Additionally, automatic control loop applied to a representative pair (pair 6), demonstrated the two subjects successfully completed 85 loops without any break upon just one time motor imagery initiated by the subject in side A, which conclusively confirms the repeatability of the mechanism.

System performance

For right-hand true detection, the accuracy is calculated with the number of successful detections to the number of visual cues instructing the same hand motion imagination. Each session consists of 30 trials, among which half trials visual cue is on the right and half on the left. Figure 3(a) illustrates overall independent response accuracy (RA) for 4 sessions (120 trials) of the experiment for each pair. Each loop is categorized into four independent steps and a dependent step of human-controlled paradigm. Accuracy for each step is calculated by:

$$RA={N}_{TT}/{N}_{RT}\ast 100$$

where the number of trials with a true response for a specific step is N TT and the number of related trials in each step is N RT . Here dependent RA corresponds to responses recorded for each step with respect to the prior step, for instance, the accuracy for BCI-triggered TMS detection is calculated with respect to the number of true right-hand motor imagery classification, therefore, we call aforementioned accuracies dependent accuracy. Meanwhile, independent RA is defined to show the efficiency of each individual step without any respect to its previous step. Since the number of visual cues on the right and left in each session is equal, the number of related trials for dependent BCI is 30 and for the rest of steps is 15. Dependent RA for each pair is shown in Fig. 3(a). As depicted from the figure, pair 5 has the best mean RA (80%) while the value of pair 3 is the worst (53%). Meanwhile, the highest RA reaches as high as 93%, occurred in the 3rd session of pair 5. Step-wise accuracies for each pair (Fig. 3(b)) are obtained, according to the results, MMI showed superior outcome to BBI for all pairs.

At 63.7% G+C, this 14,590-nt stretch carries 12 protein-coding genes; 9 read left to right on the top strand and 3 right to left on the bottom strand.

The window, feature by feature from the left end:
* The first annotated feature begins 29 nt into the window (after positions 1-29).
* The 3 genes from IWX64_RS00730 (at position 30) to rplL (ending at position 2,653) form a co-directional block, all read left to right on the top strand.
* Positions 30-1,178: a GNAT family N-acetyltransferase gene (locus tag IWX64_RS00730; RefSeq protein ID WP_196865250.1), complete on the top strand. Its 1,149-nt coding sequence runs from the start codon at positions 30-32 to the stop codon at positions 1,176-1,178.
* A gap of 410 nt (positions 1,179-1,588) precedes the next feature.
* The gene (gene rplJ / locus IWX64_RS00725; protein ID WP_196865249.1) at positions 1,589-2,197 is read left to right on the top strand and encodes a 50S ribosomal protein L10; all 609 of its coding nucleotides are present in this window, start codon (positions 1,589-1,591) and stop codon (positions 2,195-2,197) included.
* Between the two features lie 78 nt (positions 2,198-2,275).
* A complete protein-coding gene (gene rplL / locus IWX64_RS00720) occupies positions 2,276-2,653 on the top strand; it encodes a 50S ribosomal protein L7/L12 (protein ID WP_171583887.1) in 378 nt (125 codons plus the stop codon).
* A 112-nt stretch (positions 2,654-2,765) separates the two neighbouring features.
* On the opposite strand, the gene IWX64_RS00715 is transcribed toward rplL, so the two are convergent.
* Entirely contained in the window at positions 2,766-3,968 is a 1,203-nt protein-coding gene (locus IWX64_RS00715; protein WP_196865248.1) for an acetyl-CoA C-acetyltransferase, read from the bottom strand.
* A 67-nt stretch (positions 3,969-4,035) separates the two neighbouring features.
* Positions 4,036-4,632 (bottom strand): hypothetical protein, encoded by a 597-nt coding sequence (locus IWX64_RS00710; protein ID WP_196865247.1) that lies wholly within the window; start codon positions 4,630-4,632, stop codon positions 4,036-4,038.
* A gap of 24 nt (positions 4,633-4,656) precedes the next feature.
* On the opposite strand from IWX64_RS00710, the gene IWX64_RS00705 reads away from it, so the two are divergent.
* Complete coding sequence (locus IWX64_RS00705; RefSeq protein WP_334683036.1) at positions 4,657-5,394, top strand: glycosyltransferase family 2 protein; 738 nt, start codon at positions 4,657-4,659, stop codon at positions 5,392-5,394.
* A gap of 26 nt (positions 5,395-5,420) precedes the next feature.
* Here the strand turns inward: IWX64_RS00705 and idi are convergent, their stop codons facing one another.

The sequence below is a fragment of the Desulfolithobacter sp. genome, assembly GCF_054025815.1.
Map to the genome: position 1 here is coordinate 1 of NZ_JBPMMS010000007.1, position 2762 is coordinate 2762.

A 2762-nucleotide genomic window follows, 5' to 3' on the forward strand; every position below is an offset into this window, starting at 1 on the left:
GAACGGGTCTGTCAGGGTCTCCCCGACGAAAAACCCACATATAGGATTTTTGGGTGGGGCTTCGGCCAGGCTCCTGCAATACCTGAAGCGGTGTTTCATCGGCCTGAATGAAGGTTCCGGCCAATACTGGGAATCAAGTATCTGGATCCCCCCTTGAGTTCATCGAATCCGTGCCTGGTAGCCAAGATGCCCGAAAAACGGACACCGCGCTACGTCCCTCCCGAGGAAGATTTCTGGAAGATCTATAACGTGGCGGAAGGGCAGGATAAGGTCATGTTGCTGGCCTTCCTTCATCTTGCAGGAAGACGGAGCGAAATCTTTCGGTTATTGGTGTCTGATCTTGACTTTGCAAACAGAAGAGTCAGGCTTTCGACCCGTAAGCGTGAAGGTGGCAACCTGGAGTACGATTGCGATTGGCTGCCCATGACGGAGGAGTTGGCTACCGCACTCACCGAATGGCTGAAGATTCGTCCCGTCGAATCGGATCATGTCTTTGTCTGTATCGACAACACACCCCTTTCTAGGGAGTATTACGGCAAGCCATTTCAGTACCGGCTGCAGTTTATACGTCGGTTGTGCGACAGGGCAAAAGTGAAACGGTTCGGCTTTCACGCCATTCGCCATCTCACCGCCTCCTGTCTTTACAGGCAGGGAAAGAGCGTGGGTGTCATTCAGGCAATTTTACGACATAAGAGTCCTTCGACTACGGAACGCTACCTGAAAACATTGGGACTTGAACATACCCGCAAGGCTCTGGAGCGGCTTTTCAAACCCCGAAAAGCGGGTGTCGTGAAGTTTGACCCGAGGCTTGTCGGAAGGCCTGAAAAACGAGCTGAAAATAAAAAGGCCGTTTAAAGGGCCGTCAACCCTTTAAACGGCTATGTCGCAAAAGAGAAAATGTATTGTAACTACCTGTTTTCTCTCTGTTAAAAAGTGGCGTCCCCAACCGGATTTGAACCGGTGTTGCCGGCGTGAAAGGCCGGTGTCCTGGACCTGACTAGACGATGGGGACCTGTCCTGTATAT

Figure 3
figure 3

Response accuracy corresponding to each pair illustrated in form of accuracies. All accuracies are the average values through 120 trials for each pair. (a) Pairwise accuracies are calculated with respect to the prior step. In this experiment, the performance of each step is absolutely dependent on the previous one. (b) Step-wise accuracies for each pair are calculated without respect to prior step to illustrate the difference between MMI and BBI part.